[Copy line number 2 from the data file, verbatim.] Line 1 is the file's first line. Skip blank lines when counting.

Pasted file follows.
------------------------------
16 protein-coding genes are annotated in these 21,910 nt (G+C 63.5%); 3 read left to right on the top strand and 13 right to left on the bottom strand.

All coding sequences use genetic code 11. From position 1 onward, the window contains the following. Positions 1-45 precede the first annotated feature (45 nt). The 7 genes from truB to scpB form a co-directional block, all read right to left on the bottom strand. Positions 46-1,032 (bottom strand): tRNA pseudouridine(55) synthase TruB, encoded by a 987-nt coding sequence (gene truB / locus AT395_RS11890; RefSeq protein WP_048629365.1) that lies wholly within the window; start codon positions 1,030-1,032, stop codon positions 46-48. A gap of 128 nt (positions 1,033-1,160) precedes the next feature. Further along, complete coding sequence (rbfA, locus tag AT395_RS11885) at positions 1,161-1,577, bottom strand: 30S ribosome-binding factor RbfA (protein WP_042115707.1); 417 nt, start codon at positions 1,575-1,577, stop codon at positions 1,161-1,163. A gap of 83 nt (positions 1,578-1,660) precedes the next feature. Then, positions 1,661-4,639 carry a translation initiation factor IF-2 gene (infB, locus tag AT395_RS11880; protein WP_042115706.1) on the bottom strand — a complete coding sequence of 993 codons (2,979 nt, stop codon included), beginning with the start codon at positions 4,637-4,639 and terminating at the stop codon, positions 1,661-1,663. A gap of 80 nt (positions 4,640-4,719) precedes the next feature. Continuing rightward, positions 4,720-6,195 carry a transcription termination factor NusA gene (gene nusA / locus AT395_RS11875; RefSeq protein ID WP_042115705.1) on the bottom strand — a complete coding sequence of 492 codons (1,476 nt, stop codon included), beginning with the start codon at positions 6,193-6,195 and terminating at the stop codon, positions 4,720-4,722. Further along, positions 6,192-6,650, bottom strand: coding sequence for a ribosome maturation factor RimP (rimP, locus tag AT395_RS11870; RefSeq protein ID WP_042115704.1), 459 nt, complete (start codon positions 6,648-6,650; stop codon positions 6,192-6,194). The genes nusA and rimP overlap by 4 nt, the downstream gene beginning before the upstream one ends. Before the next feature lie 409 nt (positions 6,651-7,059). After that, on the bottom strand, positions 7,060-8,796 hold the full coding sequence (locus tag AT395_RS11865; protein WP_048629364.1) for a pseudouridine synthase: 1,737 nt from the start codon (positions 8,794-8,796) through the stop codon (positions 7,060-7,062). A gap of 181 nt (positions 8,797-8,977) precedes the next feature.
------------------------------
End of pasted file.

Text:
All coding sequences use genetic code 11. From position 1 onward, the window contains the following. Positions 1-45 precede the first annotated feature (45 nt). The 7 genes from truB to scpB form a co-directional block, all read right to left on the bottom strand. Positions 46-1,032 (bottom strand): tRNA pseudouridine(55) synthase TruB, encoded by a 987-nt coding sequence (gene truB / locus AT395_RS11890; RefSeq protein WP_048629365.1) that lies wholly within the window; start codon positions 1,030-1,032, stop codon positions 46-48. A gap of 128 nt (positions 1,033-1,160) precedes the next feature. Further along, complete coding sequence (rbfA, locus tag AT395_RS11885) at positions 1,161-1,577, bottom strand: 30S ribosome-binding factor RbfA (protein WP_042115707.1); 417 nt, start codon at positions 1,575-1,577, stop codon at positions 1,161-1,163. A gap of 83 nt (positions 1,578-1,660) precedes the next feature. Then, positions 1,661-4,639 carry a translation initiation factor IF-2 gene (infB, locus tag AT395_RS11880; protein WP_042115706.1) on the bottom strand — a complete coding sequence of 993 codons (2,979 nt, stop codon included), beginning with the start codon at positions 4,637-4,639 and terminating at the stop codon, positions 1,661-1,663. A gap of 80 nt (positions 4,640-4,719) precedes the next feature. Continuing rightward, positions 4,720-6,195 carry a transcription termination factor NusA gene (gene nusA / locus AT395_RS11875; RefSeq protein ID WP_042115705.1) on the bottom strand — a complete coding sequence of 492 codons (1,476 nt, stop codon included), beginning with the start codon at positions 6,193-6,195 and terminating at the stop codon, positions 4,720-4,722. Further along, positions 6,192-6,650, bottom strand: coding sequence for a ribosome maturation factor RimP (rimP, locus tag AT395_RS11870; RefSeq protein ID WP_042115704.1), 459 nt, complete (start codon positions 6,648-6,650; stop codon positions 6,192-6,194). The genes nusA and rimP overlap by 4 nt, the downstream gene beginning before the upstream one ends. Before the next feature lie 409 nt (positions 6,651-7,059). After that, on the bottom strand, positions 7,060-8,796 hold the full coding sequence (locus tag AT395_RS11865; protein WP_048629364.1) for a pseudouridine synthase: 1,737 nt from the start codon (positions 8,794-8,796) through the stop codon (positions 7,060-7,062). A gap of 181 nt (positions 8,797-8,977) precedes the next feature.